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Partnerships with STEM-rich institutions (November 2013)

Afterschool programs have long partnered with other youth-serving and community organizations to better meet the needs of their students. As interest and momentum grows around STEM programming in afterschool , partnerships become increasingly important in offering high-quality, hands-on STEM experiences for youth. This issue brief demonstrates several models of how afterschool programs are partnering with STEM-rich institutions like science centers and museums, universities and colleges, business and industry, and government agencies. The brief highlights the strengths of each type of STEM-rich partner and describes the potential contributions to afterschool programs.

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Cascading influences: Long-term impacts of informal STEM experiences for girls (March 2013)

Authors: Dale McCreedy (The Franklin Institute) & Lynn D. Dierking (Oregon State University)

Focused specifically on young women who participated in girls-only STEM programs at least 5-25+ years ago, this study documents young women's perceptions of their experiences in these programs and the ways in which this participation influenced their future choices in education, careers, leisure pursuits, and ways of thinking about what science is and who does it. Additionally, it explores potential long-term influences on young women's lives more generally, beyond STEM.

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Learning at not-school: A review of study, theory, and advocacy for education in non-formal settings (2013)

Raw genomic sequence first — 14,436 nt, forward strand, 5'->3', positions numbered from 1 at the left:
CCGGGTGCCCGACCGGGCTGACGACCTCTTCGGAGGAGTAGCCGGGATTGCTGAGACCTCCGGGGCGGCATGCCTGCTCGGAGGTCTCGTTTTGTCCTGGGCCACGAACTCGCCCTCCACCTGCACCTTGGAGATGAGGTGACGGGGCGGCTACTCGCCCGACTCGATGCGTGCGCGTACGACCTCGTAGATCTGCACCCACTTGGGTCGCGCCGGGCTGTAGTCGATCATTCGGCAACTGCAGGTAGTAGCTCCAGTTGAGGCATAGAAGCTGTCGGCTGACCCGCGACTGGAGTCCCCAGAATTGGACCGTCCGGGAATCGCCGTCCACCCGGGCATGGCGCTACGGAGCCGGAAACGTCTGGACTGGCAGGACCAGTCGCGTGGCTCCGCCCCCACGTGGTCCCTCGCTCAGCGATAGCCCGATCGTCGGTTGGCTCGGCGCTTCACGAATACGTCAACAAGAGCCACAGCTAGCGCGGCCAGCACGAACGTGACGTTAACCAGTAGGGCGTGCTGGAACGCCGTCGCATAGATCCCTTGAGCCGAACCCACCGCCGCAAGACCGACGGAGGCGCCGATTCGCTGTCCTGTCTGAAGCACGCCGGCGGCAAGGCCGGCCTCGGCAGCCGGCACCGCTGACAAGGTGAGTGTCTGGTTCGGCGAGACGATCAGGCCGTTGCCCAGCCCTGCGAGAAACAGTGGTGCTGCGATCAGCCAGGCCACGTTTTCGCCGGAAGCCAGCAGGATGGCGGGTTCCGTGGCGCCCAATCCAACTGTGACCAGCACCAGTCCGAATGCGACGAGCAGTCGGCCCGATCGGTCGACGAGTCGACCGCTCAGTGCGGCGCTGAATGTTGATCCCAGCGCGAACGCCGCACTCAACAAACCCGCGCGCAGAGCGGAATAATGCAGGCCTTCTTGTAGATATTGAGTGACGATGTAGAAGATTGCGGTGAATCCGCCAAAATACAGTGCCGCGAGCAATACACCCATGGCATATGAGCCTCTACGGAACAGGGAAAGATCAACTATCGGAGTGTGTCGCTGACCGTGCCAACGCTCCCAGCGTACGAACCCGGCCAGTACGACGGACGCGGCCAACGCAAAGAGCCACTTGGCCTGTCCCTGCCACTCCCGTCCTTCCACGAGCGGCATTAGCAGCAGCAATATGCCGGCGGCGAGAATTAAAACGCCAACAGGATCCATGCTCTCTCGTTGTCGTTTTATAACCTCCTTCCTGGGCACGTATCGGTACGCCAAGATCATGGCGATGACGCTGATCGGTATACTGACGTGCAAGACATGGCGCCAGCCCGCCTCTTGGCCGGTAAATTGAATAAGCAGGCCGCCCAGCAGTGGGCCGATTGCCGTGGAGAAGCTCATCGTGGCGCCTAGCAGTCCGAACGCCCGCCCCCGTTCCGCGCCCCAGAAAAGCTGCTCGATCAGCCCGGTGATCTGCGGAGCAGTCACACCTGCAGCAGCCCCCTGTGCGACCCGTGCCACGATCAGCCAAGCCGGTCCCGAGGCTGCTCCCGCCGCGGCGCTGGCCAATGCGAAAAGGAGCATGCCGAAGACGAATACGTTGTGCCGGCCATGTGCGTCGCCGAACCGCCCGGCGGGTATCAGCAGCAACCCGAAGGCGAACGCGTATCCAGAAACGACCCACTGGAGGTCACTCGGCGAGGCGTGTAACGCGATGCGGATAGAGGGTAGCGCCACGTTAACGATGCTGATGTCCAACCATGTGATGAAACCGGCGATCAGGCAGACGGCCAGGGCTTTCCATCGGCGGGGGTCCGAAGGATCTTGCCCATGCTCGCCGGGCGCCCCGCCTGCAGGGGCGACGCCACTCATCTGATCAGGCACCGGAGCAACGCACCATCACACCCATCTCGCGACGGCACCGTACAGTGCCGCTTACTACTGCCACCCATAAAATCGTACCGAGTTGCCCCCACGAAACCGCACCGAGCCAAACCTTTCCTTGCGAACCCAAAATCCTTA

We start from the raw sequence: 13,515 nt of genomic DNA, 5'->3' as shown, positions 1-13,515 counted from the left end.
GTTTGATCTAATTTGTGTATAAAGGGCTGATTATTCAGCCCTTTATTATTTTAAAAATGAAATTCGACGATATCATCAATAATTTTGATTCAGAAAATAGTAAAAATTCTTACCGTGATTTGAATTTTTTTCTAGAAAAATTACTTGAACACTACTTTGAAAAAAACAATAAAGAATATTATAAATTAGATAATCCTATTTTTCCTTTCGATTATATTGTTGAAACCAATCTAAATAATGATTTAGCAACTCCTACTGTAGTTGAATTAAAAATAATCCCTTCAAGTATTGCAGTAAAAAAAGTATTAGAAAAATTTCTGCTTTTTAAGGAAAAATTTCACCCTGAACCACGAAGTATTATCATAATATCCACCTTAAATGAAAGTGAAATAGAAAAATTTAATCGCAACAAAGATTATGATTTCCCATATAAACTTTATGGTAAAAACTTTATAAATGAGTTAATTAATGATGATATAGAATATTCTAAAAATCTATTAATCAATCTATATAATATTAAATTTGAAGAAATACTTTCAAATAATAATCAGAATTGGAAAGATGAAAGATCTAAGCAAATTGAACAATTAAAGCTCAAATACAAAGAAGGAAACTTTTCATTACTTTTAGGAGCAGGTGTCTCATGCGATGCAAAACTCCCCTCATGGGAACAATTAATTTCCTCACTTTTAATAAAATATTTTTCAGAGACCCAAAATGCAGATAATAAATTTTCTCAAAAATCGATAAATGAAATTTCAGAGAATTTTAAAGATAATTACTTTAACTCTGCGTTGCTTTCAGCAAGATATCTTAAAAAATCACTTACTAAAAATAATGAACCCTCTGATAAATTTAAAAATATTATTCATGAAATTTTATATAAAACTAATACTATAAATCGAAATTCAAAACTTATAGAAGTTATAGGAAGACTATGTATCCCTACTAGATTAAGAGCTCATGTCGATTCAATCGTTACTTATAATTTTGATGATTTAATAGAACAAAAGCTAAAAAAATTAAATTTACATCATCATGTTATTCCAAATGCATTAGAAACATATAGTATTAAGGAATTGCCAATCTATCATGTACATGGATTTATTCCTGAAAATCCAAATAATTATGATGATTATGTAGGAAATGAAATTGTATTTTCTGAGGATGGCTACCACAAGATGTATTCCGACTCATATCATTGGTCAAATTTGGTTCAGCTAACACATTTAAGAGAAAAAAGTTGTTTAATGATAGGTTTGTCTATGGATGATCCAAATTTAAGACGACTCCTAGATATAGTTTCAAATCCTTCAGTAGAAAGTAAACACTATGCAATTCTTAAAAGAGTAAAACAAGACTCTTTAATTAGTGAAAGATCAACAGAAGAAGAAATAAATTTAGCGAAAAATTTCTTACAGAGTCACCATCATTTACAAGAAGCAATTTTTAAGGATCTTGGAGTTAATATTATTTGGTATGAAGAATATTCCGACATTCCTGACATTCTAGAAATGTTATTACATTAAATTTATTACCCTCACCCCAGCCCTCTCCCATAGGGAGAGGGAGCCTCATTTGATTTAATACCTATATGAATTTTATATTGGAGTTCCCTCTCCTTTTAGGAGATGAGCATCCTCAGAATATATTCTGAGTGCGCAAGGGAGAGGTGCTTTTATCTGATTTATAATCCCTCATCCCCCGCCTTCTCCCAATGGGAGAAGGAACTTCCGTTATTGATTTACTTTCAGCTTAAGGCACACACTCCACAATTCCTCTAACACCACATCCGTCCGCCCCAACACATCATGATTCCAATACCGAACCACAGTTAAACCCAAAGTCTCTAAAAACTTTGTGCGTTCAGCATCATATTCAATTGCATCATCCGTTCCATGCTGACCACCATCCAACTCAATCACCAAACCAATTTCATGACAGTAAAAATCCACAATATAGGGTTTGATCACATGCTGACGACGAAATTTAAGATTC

Author: Julian Sefton-Green (for the MacArthur Foundation)

This report investigates the study of the contradiction in how we both think about and organize learning in places that are like schools but not schools.

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Where it gets interesting: Competing models of STEM learning after school (2013)

Afterschool programs are often conceptualized in two ways: (1) "expanded learning," which includes a wide range of content-rich opportunities in the hours outside of school, including summer camps; (2) "extended learning," in which afterschool aligns more closely with the school curriculum. This paper discusses how learning, identity, interest, and participation are related to context, and argues that the first model is most advantageous in fostering STEM learning ecologies.

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STEM learning in afterschool and summer programming: An essential strategy for STEM education reform (2013)

Authors: Anita Krishnamurthi (Afterschool Alliance), Ron Ottinger (The Noyce Foundation), & Tessie Topol (Time Warner Cable)

This book chapter compiles research and best practices that demonstrate the positive impacts of afterschool and summer learning.  It provides a brief summary of some of the current trends in afterschool STEM programming and recommendations for how afterschool can become an essential partner in STEM education. In T. K. Peterson (Ed.), Expanding minds and opportunities: Leveraging the power of afterschool and summer learning for student success (pp. 133-139).